Martin Dodd for UK Productions
UK Productions’ Aladdin for Sunderland Empire ticks all the boxes and is in all respects a very traditional panto, sticking closely – as it should - to the well-known tale. Aladdin is one of the most popular pantos every year, for its rags to riches and true love conquering all story is what panto is all about.
It has all the much loved larger than life characters played by some familiar-from-the-TV faces. Coronation Street’s Terence Maynard makes a magnificent villain, a (as he says at one point) classically trained Abanazar who dominates the stage whenever he appears.
He, however, is no match for the Twankey family: Aladdin, (Middlesbrough-born Matthew Dale); his madcap brother Wishee Washee (Derek Moran from Channel 5’s Milkshake!) and their overwhelming mother Widow Twankey, played by Ian Good (who also directs). They are helped by Tom Whalley’s PC Pong – although at times it has to be said that he is more of a hindrance than a help. But whether help or hindrance he is certainly hilarious!
It’s packed with comedy for all age groups. There are enough risqué jokes to please the adults and enough slapstick to delight the youngest children. There are those staple scenes of pantomime, the slosh scene and the take-off in which a ghost carries off its victims one by one until finally… but we all know what happens finally. Without these scenes panto would not be panto!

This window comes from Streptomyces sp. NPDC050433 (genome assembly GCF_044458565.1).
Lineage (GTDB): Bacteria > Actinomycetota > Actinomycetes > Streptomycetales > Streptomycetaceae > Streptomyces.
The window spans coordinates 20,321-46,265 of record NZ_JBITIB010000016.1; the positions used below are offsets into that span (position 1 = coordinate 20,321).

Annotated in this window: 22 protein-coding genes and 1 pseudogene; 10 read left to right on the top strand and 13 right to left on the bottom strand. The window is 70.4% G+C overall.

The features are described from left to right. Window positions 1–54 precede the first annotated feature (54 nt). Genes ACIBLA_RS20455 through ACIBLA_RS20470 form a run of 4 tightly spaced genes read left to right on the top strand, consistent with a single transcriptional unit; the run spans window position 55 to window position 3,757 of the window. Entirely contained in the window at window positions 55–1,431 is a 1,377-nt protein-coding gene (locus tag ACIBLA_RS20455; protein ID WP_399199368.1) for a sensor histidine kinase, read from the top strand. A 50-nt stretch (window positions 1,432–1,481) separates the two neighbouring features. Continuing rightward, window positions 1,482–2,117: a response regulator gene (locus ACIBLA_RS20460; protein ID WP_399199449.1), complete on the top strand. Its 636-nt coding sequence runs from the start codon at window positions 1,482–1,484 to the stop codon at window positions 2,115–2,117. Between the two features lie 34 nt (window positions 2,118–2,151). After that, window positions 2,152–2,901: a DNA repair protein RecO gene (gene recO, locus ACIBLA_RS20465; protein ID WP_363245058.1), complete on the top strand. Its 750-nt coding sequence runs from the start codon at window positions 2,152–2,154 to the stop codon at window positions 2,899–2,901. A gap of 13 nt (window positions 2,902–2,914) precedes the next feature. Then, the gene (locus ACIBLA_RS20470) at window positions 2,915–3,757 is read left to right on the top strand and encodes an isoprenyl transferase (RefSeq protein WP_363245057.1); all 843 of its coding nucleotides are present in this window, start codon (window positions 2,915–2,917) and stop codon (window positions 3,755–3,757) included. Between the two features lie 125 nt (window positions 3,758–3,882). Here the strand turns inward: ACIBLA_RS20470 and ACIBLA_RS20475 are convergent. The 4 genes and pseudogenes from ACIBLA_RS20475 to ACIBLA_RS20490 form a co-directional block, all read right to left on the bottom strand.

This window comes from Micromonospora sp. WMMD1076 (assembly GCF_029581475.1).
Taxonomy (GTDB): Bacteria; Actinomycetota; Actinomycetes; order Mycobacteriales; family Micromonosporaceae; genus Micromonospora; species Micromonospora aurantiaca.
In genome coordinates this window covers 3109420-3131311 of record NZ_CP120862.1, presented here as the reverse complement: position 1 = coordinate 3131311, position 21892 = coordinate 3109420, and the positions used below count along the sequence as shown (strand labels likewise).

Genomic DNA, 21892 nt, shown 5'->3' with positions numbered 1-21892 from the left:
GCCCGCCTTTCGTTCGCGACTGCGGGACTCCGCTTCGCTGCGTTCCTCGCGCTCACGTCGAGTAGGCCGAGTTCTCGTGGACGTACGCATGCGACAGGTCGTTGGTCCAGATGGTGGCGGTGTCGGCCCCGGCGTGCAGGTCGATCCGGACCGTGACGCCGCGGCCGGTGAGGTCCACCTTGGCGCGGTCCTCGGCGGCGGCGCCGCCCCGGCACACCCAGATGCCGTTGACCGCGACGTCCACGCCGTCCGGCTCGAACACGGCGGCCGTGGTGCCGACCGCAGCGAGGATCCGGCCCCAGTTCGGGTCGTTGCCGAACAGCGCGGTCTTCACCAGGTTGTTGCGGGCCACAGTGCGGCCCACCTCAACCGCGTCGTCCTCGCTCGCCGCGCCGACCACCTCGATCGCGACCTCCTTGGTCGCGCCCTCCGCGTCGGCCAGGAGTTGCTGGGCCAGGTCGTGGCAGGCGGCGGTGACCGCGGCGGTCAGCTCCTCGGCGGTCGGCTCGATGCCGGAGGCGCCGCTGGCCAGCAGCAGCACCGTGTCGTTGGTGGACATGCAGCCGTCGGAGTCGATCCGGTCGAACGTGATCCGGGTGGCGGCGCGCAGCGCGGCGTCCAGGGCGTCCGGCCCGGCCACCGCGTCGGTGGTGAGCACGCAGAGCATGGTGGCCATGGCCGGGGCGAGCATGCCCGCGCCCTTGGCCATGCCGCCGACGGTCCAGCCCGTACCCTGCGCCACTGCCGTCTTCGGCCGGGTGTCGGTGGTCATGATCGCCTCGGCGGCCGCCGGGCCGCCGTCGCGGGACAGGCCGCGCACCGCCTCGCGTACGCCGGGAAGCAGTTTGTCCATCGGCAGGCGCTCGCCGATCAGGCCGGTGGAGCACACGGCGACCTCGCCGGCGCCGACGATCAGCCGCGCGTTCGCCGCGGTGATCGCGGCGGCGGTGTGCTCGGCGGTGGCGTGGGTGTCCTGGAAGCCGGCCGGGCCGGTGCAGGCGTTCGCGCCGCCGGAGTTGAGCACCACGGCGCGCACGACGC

And of course there’s the interaction with the audience: greeting Wishee Washee, shouting for him if anyone goes near his pet dog, the barrages of “Oh yes he is” or “It’s behind you”, and I am willing to bet that there’s one man in every audience (he was someone named Mark on the press night) who will never sit in the front row at a panto again. Being the object of the affections of Good’s fearsome Widow Twankey is far more scary than anything Aladdin had to face in the cave!
And of course there is the love interest, the Princess Jasmine, played here by Leanne Kyte. What we expect of the Principal Girl is that she should look beautiful and sing well and Kyte certainly succeeds in both areas.
The Slave of the Ring usually plays second-fiddle to the Genie of the Lamp, which is only to be expected considering that it is the Genie’s magic which drives the story. Not here! Alison Hammond’s bubbling personality fills the stage whenever she appears.
With strong support from Alex Green (Genie) and Oliver Jacobson (Emperor), the boys and girls of the chorus and, on the night I saw it, the Babes from the Kathleen Davis School, the Empire’s Aladdin is sure to please. It certainly did the man next to me who shouted more loudly and seemed more excited than his 8 or 9 year old daughter!
Reviewer: Peter Lathan